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A retrospective study of seven-day consultant working: reductions in mortality and length of stay

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  • King Sun Leong
  • Andrew Titman
  • Mark Brown
  • Robyn Powell
  • Evan Moore
  • David Bowen-Jones
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<mark>Journal publication date</mark>2015
<mark>Journal</mark>The Journal of the Royal College of Physicians of Edinburgh
Issue number4
Volume45
Number of pages7
Pages (from-to)261-267
Publication statusPublished
Original languageEnglish

Abstract

Weekend admission is associated with higher in-hospital mortality than weekday admission. Whether providing enhanced weekend staffing for acute medical inpatient services reduces mortality or length of stay is unknown.

METHODS: This paper describes a retrospective analysis of in-hospital mortality and length of stay before and after introduction of an enhanced, consultant-led weekend service in acute medicine in November 2012. In-hospital mortality was compared for matching admission calendar months before and after introduction of the new service, adjusted for case volume. Length of stay and 30-day postdischarge mortality were also compared; illness severity of patients admitted was assessed by cross-sectional acuity audits.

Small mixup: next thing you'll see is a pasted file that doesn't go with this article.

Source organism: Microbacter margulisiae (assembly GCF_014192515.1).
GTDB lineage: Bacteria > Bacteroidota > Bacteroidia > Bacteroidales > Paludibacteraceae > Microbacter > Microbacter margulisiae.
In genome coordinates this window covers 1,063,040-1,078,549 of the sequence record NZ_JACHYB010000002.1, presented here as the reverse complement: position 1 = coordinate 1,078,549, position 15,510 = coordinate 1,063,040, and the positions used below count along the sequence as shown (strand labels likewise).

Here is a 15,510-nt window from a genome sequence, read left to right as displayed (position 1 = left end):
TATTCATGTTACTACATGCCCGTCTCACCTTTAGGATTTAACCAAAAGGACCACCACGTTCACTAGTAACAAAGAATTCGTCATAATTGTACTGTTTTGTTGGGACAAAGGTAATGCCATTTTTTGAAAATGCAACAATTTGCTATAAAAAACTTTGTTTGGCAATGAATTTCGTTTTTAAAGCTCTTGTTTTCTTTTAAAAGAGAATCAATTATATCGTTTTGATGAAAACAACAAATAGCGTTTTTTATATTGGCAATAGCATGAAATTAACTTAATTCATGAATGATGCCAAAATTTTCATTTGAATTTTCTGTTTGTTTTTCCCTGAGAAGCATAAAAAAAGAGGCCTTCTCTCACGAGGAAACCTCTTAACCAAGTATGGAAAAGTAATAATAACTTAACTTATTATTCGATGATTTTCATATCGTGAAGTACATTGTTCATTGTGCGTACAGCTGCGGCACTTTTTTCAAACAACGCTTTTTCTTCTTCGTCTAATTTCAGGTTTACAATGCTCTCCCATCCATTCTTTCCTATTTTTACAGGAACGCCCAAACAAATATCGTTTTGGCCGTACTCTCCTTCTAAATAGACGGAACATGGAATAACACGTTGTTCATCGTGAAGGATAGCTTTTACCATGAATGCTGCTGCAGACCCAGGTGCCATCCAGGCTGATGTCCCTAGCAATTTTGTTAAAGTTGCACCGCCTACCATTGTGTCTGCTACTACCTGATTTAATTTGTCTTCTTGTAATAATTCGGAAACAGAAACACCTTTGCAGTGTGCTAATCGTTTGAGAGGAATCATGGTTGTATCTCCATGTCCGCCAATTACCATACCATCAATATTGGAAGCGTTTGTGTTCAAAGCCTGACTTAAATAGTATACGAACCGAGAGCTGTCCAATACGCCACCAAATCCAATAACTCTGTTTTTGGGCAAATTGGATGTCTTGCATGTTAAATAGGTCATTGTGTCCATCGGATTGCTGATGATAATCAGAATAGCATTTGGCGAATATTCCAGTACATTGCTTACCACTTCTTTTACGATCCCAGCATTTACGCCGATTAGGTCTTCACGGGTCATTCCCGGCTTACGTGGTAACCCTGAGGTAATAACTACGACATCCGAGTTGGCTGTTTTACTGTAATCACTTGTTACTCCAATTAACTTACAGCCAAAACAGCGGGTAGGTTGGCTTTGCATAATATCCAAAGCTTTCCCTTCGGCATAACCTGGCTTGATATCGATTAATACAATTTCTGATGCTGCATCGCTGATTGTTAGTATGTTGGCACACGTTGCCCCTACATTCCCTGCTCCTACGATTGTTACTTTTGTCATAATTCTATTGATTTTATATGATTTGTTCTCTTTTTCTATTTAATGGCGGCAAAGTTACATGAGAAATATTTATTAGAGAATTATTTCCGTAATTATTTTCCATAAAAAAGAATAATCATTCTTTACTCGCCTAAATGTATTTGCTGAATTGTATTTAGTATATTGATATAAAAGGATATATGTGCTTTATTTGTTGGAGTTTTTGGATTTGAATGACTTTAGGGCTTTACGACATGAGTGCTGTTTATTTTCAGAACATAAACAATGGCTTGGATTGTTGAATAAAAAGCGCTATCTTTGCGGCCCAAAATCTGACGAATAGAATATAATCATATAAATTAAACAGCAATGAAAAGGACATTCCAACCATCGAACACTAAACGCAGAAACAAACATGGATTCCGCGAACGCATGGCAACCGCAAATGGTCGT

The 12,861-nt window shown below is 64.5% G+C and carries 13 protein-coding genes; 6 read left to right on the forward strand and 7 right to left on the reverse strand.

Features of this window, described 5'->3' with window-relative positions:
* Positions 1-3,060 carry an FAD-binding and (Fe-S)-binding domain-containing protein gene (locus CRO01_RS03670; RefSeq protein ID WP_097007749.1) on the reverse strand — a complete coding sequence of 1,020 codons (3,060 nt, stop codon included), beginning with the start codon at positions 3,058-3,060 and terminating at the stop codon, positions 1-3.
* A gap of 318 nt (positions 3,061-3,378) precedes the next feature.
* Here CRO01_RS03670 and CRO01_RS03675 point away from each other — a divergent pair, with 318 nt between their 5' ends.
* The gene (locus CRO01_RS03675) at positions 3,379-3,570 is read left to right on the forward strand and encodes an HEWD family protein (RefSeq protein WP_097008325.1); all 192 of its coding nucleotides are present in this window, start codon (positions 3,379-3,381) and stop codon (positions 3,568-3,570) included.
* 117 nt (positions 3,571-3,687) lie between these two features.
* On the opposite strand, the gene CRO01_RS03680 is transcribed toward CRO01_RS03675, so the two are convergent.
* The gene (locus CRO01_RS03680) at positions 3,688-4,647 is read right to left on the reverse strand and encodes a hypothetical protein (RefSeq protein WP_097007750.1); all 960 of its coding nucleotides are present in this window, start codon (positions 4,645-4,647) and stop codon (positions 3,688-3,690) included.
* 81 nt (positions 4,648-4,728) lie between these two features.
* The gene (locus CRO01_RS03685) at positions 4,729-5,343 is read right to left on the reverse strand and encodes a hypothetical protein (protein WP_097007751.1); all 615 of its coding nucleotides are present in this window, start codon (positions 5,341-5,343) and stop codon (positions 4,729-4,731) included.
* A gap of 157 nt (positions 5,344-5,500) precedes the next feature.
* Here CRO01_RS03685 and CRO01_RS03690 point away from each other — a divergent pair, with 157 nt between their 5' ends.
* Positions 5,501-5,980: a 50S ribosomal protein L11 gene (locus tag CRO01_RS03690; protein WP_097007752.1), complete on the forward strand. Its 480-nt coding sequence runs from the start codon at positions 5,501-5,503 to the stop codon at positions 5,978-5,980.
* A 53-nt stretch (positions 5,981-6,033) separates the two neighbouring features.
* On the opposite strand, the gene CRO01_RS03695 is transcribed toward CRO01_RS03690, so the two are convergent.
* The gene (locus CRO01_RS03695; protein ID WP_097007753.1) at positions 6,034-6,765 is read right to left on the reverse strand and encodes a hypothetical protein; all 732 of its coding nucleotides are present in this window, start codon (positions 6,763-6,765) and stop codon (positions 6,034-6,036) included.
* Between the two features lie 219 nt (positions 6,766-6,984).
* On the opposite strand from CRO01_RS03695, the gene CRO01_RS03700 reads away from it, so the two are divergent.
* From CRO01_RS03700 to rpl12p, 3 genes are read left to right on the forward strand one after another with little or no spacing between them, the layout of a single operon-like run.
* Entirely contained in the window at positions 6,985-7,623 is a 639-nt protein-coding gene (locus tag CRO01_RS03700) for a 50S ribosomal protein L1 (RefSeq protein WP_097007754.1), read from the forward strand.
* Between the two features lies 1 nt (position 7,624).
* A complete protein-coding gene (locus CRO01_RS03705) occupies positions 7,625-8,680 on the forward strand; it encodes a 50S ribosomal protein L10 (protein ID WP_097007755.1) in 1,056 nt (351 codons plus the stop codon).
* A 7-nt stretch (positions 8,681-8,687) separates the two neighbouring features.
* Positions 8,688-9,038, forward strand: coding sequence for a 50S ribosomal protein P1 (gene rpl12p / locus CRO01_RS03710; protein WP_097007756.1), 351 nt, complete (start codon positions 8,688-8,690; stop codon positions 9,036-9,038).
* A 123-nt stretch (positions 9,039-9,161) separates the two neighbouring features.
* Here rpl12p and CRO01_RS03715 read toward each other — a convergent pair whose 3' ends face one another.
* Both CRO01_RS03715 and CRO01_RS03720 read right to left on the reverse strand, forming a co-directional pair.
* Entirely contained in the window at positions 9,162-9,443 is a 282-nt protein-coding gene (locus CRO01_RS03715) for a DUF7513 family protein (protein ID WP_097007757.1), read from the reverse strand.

RESULTS: Admission numbers increased from 6,304 (November 2011-July 2012) to 7,382 (November 2012-July 2013), with no change in acuity score in elderly medical patients but a small fall in younger patients. At the same time, however, a 57% increase in early-warning score triggered calls was seen in 2013 (410 calls vs 262 calls in 2012; p<0.01). Seven-day consultant working was associated with a reduction in in-hospital mortality from 11.4% to 8.8% (p<0.001). Mortality within 30 days of discharge fell from 2.4% to 2.0% (p=0.12). Length of stay fell by 1.9 days (95% CI 1.1-2.7; p=0.004) for elderly medicine wards and by 1.7 days (95% CI 0.8-2.6; p=0.008) for medical wards. Weekend discharges increased from general medical wards (from 13.6% to 18.8%, p<0.001) but did not increase from elderly medicine wards.

CONCLUSIONS: Introduction of an enhanced, consultant-led model of working at weekends was associated with reduced in-hospital and 30-day post discharge mortality rates as well as reduced length of stay. These results require confirmation in rigorously designed prospective studies.